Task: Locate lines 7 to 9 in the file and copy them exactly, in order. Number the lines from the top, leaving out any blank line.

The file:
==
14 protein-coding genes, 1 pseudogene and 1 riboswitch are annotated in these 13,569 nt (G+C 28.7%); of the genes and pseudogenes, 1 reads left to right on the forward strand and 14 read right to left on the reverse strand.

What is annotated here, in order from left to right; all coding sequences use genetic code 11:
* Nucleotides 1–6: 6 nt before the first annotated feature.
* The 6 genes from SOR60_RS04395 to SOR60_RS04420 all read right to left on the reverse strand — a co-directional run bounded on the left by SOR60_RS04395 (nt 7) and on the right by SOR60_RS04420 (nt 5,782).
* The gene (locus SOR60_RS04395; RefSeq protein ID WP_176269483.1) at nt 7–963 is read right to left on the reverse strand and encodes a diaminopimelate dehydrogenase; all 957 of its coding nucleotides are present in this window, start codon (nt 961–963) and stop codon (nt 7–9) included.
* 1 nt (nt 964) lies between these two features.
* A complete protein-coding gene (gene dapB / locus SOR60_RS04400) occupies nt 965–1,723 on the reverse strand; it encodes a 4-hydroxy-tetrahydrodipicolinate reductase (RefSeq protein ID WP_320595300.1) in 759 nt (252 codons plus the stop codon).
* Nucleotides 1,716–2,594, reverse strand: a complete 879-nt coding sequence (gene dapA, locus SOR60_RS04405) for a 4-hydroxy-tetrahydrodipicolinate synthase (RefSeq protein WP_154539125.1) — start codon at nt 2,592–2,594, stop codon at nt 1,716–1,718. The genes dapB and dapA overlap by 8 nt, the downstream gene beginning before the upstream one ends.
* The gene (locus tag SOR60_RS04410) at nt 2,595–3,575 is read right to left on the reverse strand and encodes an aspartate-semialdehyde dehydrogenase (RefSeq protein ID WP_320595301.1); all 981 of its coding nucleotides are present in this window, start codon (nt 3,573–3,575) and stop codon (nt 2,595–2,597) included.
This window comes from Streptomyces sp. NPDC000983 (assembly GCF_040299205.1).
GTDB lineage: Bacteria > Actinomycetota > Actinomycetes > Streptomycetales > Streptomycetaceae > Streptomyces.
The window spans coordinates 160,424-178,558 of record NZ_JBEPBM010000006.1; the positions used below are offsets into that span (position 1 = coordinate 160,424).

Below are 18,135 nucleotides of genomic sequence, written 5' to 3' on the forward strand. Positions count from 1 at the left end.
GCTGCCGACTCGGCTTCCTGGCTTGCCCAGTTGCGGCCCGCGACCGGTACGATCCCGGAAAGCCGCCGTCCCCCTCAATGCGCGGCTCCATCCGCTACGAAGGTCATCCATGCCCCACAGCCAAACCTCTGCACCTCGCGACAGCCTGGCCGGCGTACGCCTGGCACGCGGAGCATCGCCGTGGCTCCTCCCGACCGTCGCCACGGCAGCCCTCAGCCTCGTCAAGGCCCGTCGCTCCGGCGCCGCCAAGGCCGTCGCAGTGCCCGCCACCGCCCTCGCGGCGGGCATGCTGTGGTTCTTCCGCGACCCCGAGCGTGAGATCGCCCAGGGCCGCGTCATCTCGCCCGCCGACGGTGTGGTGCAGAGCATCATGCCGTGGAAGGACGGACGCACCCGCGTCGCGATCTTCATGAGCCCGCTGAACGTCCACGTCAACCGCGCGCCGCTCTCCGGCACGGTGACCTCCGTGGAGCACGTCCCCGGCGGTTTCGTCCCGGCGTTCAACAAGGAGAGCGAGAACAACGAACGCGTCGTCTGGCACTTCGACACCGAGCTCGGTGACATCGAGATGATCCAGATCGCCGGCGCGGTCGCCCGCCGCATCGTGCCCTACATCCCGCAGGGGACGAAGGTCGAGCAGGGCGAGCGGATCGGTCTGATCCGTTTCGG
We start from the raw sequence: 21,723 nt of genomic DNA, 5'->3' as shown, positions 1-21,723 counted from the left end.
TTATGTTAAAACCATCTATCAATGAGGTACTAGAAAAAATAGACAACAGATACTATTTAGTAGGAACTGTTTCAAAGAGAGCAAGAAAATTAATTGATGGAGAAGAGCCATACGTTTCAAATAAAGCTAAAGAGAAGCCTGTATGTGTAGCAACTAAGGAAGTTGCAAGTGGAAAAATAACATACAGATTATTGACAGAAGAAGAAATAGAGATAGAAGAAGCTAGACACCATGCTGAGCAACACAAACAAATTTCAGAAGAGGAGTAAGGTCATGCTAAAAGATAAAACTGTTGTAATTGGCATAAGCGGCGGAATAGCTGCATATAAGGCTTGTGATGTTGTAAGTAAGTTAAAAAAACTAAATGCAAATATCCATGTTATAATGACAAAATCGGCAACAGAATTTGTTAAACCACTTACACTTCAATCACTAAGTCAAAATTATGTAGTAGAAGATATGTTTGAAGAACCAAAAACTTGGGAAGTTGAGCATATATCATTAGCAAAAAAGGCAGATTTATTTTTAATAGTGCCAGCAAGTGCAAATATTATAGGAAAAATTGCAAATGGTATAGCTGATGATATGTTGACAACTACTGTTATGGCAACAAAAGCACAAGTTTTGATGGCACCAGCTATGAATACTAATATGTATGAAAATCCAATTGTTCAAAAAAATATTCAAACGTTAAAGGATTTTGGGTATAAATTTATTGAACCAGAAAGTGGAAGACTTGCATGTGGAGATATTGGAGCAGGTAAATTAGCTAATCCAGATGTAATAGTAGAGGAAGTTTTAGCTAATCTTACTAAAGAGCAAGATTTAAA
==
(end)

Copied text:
* A complete protein-coding gene (gene dapB / locus SOR60_RS04400) occupies nt 965–1,723 on the reverse strand; it encodes a 4-hydroxy-tetrahydrodipicolinate reductase (RefSeq protein ID WP_320595300.1) in 759 nt (252 codons plus the stop codon).
* Nucleotides 1,716–2,594, reverse strand: a complete 879-nt coding sequence (gene dapA, locus SOR60_RS04405) for a 4-hydroxy-tetrahydrodipicolinate synthase (RefSeq protein WP_154539125.1) — start codon at nt 2,592–2,594, stop codon at nt 1,716–1,718. The genes dapB and dapA overlap by 8 nt, the downstream gene beginning before the upstream one ends.
* The gene (locus tag SOR60_RS04410) at nt 2,595–3,575 is read right to left on the reverse strand and encodes an aspartate-semialdehyde dehydrogenase (RefSeq protein ID WP_320595301.1); all 981 of its coding nucleotides are present in this window, start codon (nt 3,573–3,575) and stop codon (nt 2,595–2,597) included.